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Requirements for a physics major

  1. Jun 13, 2010 #1
    I wanted to know if most schools require you to take any physics classes that are not calculus based.

    Also does any one have any suggestions on a good college to go to for physics or mathematics.
     
  2. jcsd
  3. Jun 13, 2010 #2
    Calculus is an inextricable mathematical tool for studying physics. Courses required in a physics program are at least calculus-based.
     
  4. Jun 13, 2010 #3
    If you're majoring in physics, your first college physics class will be calculus-based, and every other physics class will require knowledge of calculus at some point. There is a reason why Isaac Newton, the original classical physicist, was also one of the original discoverers of calculus as it's known today. The two subjects go hand-in-hand.

    As for a good college, it really depends on how smart you are, and how much of that smartness is reflected on paper.
     
  5. Jun 13, 2010 #4
    As a freshman, I am pretty sure first-year chemistry is needed. At least that was what I have been told. To be honest, I am not that certain because I took AP Chemistry
     
  6. Jun 13, 2010 #5
    I would disagree with you. Perhaps in your school that is the case, but in my university a chemistry course is not needed. Each school varies with what is required and what is not.

    I suggest that if your looking for a good school, and you are curious about which courses to take to do a little web surfing. There is an awful lot of information on the web concerning your questions, and if you look at the actual University's website you will be getting primary sources.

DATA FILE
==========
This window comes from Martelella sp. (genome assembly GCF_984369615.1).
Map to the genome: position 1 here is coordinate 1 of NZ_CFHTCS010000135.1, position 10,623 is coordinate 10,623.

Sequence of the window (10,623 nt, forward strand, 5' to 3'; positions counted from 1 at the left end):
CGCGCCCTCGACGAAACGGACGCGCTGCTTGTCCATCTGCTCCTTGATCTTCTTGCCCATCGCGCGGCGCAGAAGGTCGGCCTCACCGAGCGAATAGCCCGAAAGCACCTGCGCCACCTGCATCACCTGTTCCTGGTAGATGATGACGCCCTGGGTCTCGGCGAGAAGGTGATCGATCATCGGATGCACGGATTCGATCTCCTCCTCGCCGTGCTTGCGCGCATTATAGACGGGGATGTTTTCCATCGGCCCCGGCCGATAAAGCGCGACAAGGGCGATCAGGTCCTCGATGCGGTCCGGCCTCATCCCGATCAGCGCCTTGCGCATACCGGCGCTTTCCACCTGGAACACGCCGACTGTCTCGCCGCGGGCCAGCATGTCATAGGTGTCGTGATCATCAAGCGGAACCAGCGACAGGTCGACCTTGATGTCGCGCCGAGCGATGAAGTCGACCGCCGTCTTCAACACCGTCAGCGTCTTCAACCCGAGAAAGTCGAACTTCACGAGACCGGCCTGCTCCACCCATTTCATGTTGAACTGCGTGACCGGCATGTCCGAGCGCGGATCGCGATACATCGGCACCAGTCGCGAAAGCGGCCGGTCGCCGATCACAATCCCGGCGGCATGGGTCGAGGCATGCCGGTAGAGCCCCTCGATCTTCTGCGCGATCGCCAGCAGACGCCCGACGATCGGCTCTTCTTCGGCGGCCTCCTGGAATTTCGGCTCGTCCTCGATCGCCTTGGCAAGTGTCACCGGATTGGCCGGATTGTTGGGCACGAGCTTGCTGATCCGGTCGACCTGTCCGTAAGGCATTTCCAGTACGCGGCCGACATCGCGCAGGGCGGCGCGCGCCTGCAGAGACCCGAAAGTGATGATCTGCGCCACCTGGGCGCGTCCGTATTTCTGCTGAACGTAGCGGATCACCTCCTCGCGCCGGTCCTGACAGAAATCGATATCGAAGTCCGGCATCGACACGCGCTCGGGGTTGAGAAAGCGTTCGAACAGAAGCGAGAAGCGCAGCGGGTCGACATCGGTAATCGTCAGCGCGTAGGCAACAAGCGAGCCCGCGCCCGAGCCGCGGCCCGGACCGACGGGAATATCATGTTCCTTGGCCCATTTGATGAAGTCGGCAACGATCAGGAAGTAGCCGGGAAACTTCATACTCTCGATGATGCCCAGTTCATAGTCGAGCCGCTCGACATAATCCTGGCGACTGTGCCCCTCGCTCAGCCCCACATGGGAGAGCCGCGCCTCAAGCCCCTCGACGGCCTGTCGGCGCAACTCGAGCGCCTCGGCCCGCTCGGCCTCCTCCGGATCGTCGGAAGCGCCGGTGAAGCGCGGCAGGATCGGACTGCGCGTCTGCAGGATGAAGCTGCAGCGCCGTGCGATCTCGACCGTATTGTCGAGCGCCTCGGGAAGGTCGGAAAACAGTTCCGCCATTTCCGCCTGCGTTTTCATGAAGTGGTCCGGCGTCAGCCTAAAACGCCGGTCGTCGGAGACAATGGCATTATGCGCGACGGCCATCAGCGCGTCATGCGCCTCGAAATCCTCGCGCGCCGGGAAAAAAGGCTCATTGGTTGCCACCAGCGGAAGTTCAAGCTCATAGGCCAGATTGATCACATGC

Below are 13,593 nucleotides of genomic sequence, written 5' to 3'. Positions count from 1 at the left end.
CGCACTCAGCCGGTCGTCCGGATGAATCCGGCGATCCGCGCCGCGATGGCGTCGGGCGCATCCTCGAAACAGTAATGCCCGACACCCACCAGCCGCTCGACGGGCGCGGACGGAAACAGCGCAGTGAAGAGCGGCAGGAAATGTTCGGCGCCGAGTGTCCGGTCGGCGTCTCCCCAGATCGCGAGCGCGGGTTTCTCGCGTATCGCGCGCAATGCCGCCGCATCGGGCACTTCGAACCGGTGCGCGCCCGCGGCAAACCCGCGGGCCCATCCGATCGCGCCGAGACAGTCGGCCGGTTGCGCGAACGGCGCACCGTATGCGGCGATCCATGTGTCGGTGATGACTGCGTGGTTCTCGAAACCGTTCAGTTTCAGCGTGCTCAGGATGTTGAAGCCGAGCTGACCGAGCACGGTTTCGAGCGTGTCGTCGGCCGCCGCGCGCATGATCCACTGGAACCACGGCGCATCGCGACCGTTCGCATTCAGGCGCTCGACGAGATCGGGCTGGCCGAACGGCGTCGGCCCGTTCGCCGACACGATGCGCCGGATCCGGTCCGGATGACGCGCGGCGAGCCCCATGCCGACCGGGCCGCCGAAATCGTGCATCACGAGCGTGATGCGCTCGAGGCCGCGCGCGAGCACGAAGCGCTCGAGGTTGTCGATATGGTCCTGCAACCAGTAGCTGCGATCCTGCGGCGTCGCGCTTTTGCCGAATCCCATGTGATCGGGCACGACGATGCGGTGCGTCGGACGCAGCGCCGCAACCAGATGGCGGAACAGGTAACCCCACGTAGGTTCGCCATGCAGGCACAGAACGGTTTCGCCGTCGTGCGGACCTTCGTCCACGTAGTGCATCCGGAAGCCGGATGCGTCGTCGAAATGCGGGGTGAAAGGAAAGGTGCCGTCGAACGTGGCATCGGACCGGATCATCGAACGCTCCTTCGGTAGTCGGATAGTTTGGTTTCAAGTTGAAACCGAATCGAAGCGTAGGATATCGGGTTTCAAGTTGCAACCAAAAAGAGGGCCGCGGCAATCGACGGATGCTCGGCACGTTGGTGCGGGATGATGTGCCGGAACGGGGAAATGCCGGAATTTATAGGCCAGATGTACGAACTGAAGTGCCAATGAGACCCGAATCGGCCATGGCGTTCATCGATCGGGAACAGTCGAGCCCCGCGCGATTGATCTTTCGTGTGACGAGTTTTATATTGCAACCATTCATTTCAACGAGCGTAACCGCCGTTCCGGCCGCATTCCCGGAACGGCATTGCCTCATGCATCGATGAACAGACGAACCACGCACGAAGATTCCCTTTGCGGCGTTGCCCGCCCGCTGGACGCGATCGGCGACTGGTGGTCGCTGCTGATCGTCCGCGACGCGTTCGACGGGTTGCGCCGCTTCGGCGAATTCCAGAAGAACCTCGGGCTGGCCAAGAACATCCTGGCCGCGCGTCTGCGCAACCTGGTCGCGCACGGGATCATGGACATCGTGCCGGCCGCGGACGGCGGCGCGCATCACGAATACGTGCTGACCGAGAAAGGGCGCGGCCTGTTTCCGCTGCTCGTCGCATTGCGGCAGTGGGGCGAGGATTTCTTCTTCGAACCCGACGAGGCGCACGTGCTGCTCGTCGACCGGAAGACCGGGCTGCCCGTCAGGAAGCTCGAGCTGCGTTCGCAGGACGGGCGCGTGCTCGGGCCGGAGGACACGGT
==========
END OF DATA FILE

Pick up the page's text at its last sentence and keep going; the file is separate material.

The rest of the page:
7. Jun 13, 2010 #6
    Really? First-year Chemistry not needed? Meh, I guess it is different then.
     
  8. Jun 13, 2010 #7
    My physics major requires General Inorganic Chemistry I and II. I'm surprised it's not in some cases.
     
  9. Jun 13, 2010 #8
    yeah - in my program there are no required class, only that you take 3 classes in the humanities and 3 classes in the social sciences, if you are science major. Your major itself is simply physics and math from freshman year to senior year typically - with research and labs and other stuff thrown in intermittently.

    Hm out of curiosity, how is orgo I and II necessary to understanding physics? lol if anything I would like to know if I'm jipping myself out of learning something prevalent to the field (even though im preeeetttyyy sure I won't be doing astro-biology or other applied physics field of that nature)

    *pardon inorganic chem, well that changes things a little - still I'm not sure how it is absolutely necessary to a physics degree, although I am sure it is valuable to know such basics in general.
     
  10. Jun 13, 2010 #9
    It is certainly valuable in a well-rounded physics education. Anything beyond that in chemistry would be unnecessary. Remember, though, chemistry is simply the physics that governs the atom.
     
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